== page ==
Zen - Zen in The Western World

Zen in The Western World

See also: Buddhism in the West and Zen in the USA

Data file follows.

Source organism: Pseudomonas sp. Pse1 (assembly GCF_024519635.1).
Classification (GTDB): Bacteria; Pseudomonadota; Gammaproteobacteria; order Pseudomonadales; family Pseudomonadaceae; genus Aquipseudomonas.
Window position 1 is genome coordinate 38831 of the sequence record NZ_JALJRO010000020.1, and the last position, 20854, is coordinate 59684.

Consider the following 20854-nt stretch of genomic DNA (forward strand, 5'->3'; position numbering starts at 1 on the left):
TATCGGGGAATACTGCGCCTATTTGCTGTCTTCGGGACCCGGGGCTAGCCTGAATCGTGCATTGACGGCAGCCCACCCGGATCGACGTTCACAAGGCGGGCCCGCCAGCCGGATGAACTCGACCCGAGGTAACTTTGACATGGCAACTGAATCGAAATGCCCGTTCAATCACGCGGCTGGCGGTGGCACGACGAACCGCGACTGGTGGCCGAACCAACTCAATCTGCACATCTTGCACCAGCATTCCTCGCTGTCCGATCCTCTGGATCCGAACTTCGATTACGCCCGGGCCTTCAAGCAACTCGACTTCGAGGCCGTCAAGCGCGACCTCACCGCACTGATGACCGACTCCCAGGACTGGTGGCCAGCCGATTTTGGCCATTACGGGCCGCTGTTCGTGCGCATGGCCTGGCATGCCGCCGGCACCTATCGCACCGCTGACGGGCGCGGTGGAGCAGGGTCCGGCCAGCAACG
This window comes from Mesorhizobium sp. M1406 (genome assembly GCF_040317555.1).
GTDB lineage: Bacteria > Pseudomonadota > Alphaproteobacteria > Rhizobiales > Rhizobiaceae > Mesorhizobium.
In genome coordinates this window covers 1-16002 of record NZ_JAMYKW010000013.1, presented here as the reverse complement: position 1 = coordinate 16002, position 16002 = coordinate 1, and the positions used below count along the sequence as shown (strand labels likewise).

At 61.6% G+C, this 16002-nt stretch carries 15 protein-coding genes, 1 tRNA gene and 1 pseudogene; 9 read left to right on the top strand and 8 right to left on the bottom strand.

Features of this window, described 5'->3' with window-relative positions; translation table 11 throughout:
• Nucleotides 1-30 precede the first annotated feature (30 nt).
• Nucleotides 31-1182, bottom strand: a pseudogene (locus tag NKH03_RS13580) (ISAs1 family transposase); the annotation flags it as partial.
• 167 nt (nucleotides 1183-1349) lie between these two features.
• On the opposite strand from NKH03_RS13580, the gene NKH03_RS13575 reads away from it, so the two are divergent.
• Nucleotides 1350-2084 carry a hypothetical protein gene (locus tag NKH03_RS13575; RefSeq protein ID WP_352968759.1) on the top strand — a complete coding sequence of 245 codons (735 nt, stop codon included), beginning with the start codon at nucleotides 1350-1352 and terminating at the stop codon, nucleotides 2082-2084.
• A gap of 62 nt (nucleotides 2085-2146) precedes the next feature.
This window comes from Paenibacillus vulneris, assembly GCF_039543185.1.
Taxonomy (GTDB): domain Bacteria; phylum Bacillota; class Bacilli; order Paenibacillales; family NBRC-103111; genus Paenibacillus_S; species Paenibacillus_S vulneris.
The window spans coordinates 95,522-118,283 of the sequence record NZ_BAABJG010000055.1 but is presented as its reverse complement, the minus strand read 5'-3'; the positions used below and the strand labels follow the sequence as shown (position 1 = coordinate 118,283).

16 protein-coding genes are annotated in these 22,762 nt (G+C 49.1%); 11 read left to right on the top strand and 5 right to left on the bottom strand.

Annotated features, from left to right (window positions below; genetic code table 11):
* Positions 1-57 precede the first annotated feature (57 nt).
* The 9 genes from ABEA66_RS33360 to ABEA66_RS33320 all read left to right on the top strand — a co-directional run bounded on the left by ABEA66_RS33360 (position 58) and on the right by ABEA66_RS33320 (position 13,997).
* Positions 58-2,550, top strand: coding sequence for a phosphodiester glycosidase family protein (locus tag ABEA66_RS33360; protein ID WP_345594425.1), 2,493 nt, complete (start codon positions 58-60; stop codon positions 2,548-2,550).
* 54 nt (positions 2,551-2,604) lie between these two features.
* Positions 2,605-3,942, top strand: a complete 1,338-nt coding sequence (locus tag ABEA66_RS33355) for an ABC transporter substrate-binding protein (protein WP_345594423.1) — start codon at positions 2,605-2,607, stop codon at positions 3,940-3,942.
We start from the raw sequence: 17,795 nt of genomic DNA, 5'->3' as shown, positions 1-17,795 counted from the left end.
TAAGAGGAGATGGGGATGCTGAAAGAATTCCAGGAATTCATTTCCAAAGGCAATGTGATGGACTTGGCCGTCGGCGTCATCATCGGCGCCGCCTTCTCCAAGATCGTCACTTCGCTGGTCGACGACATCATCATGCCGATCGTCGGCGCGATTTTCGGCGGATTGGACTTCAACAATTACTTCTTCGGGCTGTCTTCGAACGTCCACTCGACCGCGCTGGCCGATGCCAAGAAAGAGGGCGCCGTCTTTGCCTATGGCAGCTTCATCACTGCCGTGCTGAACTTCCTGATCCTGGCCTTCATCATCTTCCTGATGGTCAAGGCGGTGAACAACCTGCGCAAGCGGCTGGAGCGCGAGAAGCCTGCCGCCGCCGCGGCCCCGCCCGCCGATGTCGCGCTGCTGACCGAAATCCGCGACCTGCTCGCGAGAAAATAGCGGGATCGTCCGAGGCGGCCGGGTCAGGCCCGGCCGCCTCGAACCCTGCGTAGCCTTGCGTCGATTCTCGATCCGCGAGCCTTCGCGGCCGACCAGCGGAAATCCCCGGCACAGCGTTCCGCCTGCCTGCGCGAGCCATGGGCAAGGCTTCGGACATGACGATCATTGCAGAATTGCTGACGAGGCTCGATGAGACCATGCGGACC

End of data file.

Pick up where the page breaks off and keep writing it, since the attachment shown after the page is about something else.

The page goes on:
Although it is difficult to trace when the West first became aware of Zen as a distinct form of Buddhism, the visit of Soyen Shaku, a Japanese Zen monk, to Chicago during the World Parliament of Religions in 1893 is often pointed to as an event that enhanced its profile in the Western world. It was during the late 1950s and the early 1960s that the number of Westerners, other than the descendants of Asian immigrants, pursuing a serious interest in Zen began to reach a significant level. Especially Japanese Zen has gained popularity in the West. The various books on Zen by Reginald Horace Blyth, and Alan Watts published between 1950 and 1975, contributed to this growing interest in Zen in the West, as did the interest from beat poets such as Jack Kerouac, Allen Ginsberg and Gary Snyder.

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